Salt On Your Tongue: Women and the Sea
(CANONGATE, 384 PP, £14.99)
Tablet Bookshop price £13.49 • tel 020 7799 4064
When I was asked to review this book, I replied that I’d love to, but oughtn’t it to be reviewed by a woman? I’m glad that the books editor disagreed. I feel that Salt On Your Tongue, part nature writing, part literary anthology, part personal memoir, has shown me our relationship with the sea in a new light.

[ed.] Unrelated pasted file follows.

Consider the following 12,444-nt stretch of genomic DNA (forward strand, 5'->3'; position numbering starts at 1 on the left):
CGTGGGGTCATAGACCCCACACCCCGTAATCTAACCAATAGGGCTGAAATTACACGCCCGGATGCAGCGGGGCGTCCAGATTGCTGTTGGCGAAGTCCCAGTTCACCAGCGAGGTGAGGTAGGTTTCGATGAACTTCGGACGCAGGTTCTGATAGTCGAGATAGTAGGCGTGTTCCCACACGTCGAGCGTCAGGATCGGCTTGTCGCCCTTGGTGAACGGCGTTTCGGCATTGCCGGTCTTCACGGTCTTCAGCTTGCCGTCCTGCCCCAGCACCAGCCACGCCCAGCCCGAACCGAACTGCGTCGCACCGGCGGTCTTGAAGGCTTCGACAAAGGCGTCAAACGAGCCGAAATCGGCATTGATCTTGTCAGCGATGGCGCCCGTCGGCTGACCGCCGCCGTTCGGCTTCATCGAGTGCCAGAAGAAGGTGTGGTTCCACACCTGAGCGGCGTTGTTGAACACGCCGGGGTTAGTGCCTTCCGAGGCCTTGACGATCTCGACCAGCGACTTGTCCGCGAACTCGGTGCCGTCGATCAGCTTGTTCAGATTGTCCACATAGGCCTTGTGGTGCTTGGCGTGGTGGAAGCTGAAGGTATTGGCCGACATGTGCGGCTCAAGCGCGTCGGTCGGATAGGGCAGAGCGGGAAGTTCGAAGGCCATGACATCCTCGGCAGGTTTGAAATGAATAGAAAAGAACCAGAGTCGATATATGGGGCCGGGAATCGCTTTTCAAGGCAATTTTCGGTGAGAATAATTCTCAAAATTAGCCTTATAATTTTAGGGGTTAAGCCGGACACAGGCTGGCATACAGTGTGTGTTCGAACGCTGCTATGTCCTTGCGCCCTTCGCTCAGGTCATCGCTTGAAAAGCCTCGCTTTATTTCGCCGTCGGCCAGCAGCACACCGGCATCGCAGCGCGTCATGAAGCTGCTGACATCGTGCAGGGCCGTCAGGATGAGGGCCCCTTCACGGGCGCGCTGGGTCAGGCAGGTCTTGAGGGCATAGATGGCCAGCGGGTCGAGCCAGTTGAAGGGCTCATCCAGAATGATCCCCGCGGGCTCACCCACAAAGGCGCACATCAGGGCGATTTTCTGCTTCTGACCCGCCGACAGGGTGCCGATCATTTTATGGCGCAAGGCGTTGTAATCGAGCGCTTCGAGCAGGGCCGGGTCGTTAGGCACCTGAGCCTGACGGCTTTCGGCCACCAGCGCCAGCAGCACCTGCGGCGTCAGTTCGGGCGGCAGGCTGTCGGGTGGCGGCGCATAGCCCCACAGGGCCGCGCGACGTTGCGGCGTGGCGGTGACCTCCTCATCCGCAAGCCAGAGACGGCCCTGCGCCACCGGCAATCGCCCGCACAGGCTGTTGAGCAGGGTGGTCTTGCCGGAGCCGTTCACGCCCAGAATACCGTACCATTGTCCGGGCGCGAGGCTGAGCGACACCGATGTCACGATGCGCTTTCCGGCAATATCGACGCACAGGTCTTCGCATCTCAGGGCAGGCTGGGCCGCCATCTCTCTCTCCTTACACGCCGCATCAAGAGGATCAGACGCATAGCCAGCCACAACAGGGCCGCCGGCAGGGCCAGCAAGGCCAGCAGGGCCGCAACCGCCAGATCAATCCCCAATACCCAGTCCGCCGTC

The sea, Charlotte Runcie argues, has always belonged to men. Men go in the boats, catch the fish, meet the monsters, negotiate the storms, find the treasures, and drown. Women, on the other hand, must stay on the shore and wait. No surprises then that, as the author sails effortlessly and enjoyably through our sea-related literature, the texts are all by men about men. From that cornerstone of our culture, Homer’s Odyssey, in which Odysseus and his mates take 10 years to sail home, Runcie passes through Anglo-Saxon classics such as Beowulf and The Seafarer, across whose alliterative pages an elderly sailor drifts, lost, to the voyage of St Brendan in which he and 16 monks set sail to search for the Garden of Eden.